An Overview of Depressive Disorder With Mixed Features

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Depressive disorder with mixed features (also referred to as mixed episode, mixed state, or agitated depression) is a mood disorder where a person has symptoms of both depression and mania or hypomania at the same time

When it was first introduced, the diagnosis of major depressive disorder with mixed features (MDD-MX) was met with skepticism and remains controversial among some researchers and clinicians. 

However, in 2013 MDD-MX was included in the 5th edition of the Diagnostic and Statistical Manual of Mental Disorders (DSM-5) and has begun to gain acceptance.


The specific causes of depression with mixed features are unclear and not well understood. As with other types of depression, researchers suspect there are a number of different factors that contribute to the development of the MDD-MX, including an individual’s family history, genetics, environment, and other health conditions. 

While MDD-MX can be difficult to diagnose, research has suggested it’s fairly common: as many as 25% of people with unipolar depression may have mixed episodes.

Since the condition can easily be misdiagnosed as bipolar disorder, the number of people who have depression with mixed features may, in fact, be much higher. 

In the past, differentiating between depression with mixed episodes and bipolar disorder was much more challenging for clinicians. Recent updates to diagnostic guidelines that consider the subtleties of each condition have been helpful.

Continued research into the factors that contribute to depression, such as environmental exposure and genetics, are also giving researchers a better understanding.


Researchers have come to believe that mood disorders exist on a continuum from depression to mania (pure depression is thought to be much less common and some researchers consider it rare). In general, a person who has one of these conditions experiences symptoms across the spectrum but tends to lean more toward one end than the other.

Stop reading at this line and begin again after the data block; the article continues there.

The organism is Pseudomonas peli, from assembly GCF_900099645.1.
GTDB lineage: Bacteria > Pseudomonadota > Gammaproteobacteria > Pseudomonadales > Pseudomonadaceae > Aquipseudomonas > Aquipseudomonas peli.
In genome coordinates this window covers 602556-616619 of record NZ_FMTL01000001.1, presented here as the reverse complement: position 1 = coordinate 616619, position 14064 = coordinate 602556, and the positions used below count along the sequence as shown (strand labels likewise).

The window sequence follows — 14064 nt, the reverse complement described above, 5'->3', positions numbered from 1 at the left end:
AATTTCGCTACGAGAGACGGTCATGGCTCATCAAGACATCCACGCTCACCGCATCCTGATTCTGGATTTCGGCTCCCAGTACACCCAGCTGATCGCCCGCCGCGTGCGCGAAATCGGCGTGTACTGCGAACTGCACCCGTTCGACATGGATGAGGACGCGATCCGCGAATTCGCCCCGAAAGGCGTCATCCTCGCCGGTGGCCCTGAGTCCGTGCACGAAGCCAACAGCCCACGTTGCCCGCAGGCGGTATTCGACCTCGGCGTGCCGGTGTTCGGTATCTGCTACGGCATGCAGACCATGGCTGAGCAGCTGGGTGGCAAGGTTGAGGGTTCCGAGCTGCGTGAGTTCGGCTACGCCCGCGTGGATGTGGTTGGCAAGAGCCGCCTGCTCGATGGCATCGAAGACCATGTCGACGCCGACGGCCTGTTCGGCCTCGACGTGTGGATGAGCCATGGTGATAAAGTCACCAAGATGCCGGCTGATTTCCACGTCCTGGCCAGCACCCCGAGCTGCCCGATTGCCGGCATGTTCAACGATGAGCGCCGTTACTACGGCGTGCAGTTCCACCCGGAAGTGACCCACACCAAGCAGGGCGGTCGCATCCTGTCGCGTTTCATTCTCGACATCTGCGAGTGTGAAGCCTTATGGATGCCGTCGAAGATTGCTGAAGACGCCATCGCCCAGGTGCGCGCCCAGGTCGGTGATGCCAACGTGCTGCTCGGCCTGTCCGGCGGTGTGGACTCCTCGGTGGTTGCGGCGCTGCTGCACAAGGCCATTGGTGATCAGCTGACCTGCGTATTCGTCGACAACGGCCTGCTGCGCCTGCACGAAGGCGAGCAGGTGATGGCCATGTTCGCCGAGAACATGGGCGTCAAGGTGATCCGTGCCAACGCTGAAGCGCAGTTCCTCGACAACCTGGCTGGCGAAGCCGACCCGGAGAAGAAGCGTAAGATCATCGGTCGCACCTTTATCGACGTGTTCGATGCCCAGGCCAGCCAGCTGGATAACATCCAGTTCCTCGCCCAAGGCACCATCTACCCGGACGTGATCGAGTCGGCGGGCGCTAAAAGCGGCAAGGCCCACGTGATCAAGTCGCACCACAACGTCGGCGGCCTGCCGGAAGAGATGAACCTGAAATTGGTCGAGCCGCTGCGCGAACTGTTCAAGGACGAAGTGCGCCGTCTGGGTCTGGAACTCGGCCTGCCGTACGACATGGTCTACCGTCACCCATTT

As they are trying to make a diagnosis, your doctor will ask you about where your symptoms typically fall on the spectrum. This will help them distinguish between depression and bipolar disorder.

People who have depression with mixed features usually experience mostly depressive symptoms, but may have certain manic symptoms (such as racing thoughts) as well. 

To be diagnosed with major depressive disorder, you must have experienced certain symptoms every day for at least the past two weeks or longer. 

Classic features of depression include low mood and decreased interest or pleasure in activities you typically enjoy. However, to be diagnosed with depression, you must also have at least four of the following symptoms:

  • Fatigue, loss of energy and motivation
  • Feeling worthless, ashamed, or guilty
  • Inability to fall asleep or sleeping too much
  • Troubling thinking, focusing, and concentrating
  • Losing or gaining weight, eating more or less than usual
  • Psychomotor agitation (pacing, restlessness) or retardation (sluggish thought or movement)
  • Recurrent thoughts of death/dying, suicidal ideation or attempts

If your doctor feels you meet the criteria for a diagnosis of depression, the next step will be to determine whether you are also experiencing symptoms of hypomania or mania, such as:

If you have experienced at least three of symptoms of hypomania or mania almost every day for the past two weeks of your current depressive episode, your doctor will add the specifier with mixed features to your depression diagnosis. 


It can be very challenging to diagnose depression with mixed features. For a long time, mental health professionals were taught that the presence of manic symptoms meant a person had bipolar, rather than unipolar, depression. 

While mania or hypomania is still part of the fundamental diagnostic criteria for bipolar disorder, it is now also understood that people with depression may experience these symptoms—albeit to a lesser degree. 

The classic signs and symptoms of major depression may be relatively easy to spot, but subtle episodes of mania or hypomania may go undetected—both by the person with the condition and the doctors treating them.

A person with symptoms of hypomania or mania and depression may initially be misdiagnosed with bipolar disorder. While the conditions may look (and at times feel) the same, there are some important distinctions—especially when it comes to treatment. A correct diagnosis is necessary to ensure someone with either condition is able to access the most effective type of treatment.